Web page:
For dystopian YA fiction, Replica is average and middle of the road. Some aspects are far superior to other books in the genre, while other elements are decidedly inferior. The plot is overly familiar but the main focus of the story – friendship between a mild mannered female forcibly turned into a formidable foe (ha) and a spoiled gay playboy – is very engaging. There is very little romance and the plot is overtly a mystery in a dystopian setting but the writing is decent and premise offers just enough surprises to keep the story from being dull. I did find my attention wavering and I appreciated that I could put the book down for days at a time until my interest peaked again. That said, I do want to continue with the series and would still recommend this story for dystopian YA fans.
Nate may be the Chairman’s only son but he’s also a notorious playboy. He bucks the system whenever possible and generally tries to make himself known as an irresponsible reprobate. He’s also selfish, thoughtless, and often cruel. However, Nadia knows her fiancé also can be charming, kind, and protective. In the top echelons of society, their every move is watched and discussed so when Nate is murdered and Nadia is questioned, their worlds are thrown into turmoil. When the replica Nate wakes up with no memories of the last two weeks, the friends are desperate to figure out what really happened. Their lives aren’t the only ones being threatened with the secrets they uncover.
The story is told in third person narrator from both Nate and Nadia’s viewpoints. Nate is the son of the Chairman, who rules the state of Paxco also formerly known as New York. In the Dystopian future the US has been torn apart and taken over by corporations that rule former states. The society is a throwback to Victorian with class divides and puritanical morals, not to mention any tolerance for homosexuality. Nate is in love with his butler, Kurt, and hides his true sexuality. He is content to marry Nadia, who knows the truth about Nate and frequently covers for him, since the two are good friends even if they’ll never be lovers. The world building here is decent to good in some spots though there are quite a few holes as well. So much time is spent on the actions of trying to find out who killed the original Nate and why that the world building definitely suffers.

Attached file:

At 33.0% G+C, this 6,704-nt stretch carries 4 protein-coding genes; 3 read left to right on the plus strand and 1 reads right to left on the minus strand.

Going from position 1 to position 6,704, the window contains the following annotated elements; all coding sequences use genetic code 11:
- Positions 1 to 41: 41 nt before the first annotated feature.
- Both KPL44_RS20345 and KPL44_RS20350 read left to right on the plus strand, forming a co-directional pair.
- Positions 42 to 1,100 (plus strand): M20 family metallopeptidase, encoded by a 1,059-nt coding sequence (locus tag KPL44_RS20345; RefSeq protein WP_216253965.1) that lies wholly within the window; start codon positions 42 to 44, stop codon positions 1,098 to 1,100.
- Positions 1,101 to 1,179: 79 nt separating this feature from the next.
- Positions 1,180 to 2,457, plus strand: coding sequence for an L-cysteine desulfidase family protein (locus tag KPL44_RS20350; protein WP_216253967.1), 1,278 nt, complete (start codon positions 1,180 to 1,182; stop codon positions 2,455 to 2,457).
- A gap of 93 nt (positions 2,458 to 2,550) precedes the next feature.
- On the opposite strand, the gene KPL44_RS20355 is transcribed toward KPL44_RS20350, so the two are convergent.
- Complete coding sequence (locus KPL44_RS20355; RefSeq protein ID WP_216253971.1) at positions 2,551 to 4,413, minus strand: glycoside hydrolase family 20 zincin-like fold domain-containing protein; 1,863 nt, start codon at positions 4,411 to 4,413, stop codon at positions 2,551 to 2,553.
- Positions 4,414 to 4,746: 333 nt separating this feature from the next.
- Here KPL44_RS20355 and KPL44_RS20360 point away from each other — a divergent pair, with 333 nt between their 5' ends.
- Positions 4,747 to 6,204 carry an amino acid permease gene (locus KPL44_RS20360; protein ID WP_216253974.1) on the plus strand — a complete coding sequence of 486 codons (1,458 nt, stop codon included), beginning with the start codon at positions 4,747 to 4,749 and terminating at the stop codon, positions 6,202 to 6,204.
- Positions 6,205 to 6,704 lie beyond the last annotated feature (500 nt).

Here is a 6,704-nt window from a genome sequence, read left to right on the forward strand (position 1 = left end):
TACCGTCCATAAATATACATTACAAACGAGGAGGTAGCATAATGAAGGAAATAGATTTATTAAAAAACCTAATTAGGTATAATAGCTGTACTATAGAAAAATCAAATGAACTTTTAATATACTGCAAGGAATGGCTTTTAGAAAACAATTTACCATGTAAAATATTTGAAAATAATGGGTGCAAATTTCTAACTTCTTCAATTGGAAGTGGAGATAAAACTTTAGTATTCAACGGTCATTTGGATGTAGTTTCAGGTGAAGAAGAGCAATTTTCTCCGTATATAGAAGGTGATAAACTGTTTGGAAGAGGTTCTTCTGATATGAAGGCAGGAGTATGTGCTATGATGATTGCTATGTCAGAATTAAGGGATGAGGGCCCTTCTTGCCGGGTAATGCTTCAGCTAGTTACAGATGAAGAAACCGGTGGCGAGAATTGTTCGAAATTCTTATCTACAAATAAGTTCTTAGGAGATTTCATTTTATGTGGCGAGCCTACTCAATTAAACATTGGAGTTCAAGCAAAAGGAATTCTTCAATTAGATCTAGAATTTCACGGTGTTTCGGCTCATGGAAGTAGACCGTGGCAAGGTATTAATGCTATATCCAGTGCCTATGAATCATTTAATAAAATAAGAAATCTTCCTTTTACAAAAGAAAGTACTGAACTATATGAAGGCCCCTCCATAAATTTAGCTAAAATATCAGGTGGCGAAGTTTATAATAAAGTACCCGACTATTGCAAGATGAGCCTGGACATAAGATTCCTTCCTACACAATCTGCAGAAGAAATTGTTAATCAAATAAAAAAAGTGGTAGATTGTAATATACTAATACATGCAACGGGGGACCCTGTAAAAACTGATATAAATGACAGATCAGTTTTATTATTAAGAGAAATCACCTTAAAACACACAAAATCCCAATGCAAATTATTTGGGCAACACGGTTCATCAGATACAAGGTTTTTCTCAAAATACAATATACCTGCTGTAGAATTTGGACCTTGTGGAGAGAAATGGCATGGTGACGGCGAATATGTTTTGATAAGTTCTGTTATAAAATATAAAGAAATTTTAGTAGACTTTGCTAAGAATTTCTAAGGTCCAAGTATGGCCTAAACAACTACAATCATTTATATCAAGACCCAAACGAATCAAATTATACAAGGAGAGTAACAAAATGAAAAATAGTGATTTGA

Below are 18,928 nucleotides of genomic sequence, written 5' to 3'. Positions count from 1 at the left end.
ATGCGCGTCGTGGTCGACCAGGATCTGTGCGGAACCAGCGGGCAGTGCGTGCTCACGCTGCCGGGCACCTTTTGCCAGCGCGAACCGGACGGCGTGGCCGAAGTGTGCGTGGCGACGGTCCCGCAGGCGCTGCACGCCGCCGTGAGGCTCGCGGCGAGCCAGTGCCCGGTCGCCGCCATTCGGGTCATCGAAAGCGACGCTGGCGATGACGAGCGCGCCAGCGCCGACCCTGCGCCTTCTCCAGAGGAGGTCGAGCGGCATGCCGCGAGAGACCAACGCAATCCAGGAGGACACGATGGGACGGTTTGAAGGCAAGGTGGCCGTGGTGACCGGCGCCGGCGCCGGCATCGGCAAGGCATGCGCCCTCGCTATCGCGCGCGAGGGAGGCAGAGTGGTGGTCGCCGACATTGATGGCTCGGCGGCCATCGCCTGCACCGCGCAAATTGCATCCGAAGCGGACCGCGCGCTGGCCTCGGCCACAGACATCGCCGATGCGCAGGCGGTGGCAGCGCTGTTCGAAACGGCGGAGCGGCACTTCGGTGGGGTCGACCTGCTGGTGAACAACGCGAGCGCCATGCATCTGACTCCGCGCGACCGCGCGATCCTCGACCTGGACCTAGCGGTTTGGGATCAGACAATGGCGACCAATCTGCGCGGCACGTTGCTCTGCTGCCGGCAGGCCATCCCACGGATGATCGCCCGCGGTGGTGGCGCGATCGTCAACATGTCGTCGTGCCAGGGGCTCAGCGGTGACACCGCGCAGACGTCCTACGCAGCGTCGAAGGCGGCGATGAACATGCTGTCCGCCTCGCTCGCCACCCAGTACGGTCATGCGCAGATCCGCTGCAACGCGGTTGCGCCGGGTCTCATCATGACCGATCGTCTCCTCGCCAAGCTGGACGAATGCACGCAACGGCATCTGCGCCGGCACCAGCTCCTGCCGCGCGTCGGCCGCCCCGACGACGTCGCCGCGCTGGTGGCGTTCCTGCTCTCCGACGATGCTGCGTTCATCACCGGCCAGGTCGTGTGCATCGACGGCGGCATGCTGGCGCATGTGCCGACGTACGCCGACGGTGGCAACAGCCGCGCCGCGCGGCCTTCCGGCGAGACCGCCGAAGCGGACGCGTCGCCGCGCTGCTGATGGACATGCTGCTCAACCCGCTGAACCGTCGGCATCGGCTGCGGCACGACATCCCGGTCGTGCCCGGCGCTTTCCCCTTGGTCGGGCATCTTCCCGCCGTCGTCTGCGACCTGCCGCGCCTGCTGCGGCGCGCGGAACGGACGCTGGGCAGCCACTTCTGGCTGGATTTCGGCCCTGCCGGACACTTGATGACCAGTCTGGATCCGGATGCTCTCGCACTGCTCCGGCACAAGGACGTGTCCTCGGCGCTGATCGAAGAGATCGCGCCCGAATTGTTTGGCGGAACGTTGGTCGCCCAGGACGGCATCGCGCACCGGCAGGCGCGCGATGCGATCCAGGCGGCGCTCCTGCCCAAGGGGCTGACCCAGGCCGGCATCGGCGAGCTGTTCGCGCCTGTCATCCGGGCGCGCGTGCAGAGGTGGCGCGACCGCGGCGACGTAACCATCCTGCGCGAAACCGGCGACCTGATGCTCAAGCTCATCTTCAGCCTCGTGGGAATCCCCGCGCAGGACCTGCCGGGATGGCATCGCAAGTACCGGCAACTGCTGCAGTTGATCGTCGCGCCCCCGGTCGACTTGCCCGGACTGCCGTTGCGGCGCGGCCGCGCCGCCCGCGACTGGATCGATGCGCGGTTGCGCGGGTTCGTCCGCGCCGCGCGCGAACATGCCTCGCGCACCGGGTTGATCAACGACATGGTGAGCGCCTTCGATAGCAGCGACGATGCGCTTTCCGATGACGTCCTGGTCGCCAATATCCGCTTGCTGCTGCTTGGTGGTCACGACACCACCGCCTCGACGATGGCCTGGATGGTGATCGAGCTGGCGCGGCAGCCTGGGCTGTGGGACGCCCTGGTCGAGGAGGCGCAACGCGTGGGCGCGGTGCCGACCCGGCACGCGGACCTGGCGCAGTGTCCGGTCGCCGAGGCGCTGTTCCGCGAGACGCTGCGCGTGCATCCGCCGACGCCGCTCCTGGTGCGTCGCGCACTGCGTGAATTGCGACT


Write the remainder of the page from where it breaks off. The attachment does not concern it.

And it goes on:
Likewise the characterization is nuanced and actually pretty good. I was left thinking I didn’t know the characters that well but when I thought about their arcs, I realized they were actually pretty well realized. Nadia has a very nice progression from mild mannered, rule abiding 16 y/o to strong, tough, and risk taking. It’s not often females are afforded that kind of growth in a reasonable and understandable way. She has flaws and definitely shows her fear in the appropriate situations but she also grows from meekly agreeing with Nate to make him happy to standing up to him and for herself. Similarly Nate grows from being a spoiled, thoughtless playboy who actually became the thing he thought he was merely portraying to a more thoughtful, careful, and considerate young man. Their friendship is the highlight of the story since they both have very real flaws as well as strengths. It’s not often you see a three dimensional female not stuck into a stereotype as the tag along best friend to the gay character. Nadia is definitely not a tag along and the care her and Nate have for each other shines through. It’s a totally different relationship than Nate has with Kurt, but no less important.
The mystery of who killed Nate is interesting. I kind of guessed the culprit really early on, and cheated to see if I was right, because it really was the only option. However, the story does a decent job of prolonging the action until the inevitable villain confession at the end. The end is a bit overdone with the typical “good vs. evil” showdown and Scooby-doo’ish, idealistic kids winning out over evil corporations and their bottom line. The epilogue actually cheered me because I thought the ending was too cookie cutter until then. I liked the ending but I was glad to see a seed of discontent sown in to make it slightly more palatable.
It’s not often in fiction, let alone YA, that there is a well-written female with a strong relationship to a gay male and it’s not clichéd or a stereotype. Their friendship is the strongest, and best, aspect of the book and worth reading for, in my opinion. The mystery and decent, if slightly weak, world building add to the overall story, making it one I mostly enjoyed reading. I read it at lunch over two weeks so taken in those short bursts worked extremely well for me. I think I’ll read the sequel in much the same manner. I’m not sure it’s strong enough to hold my attention to read all at once but I liked it enough to continue with the series.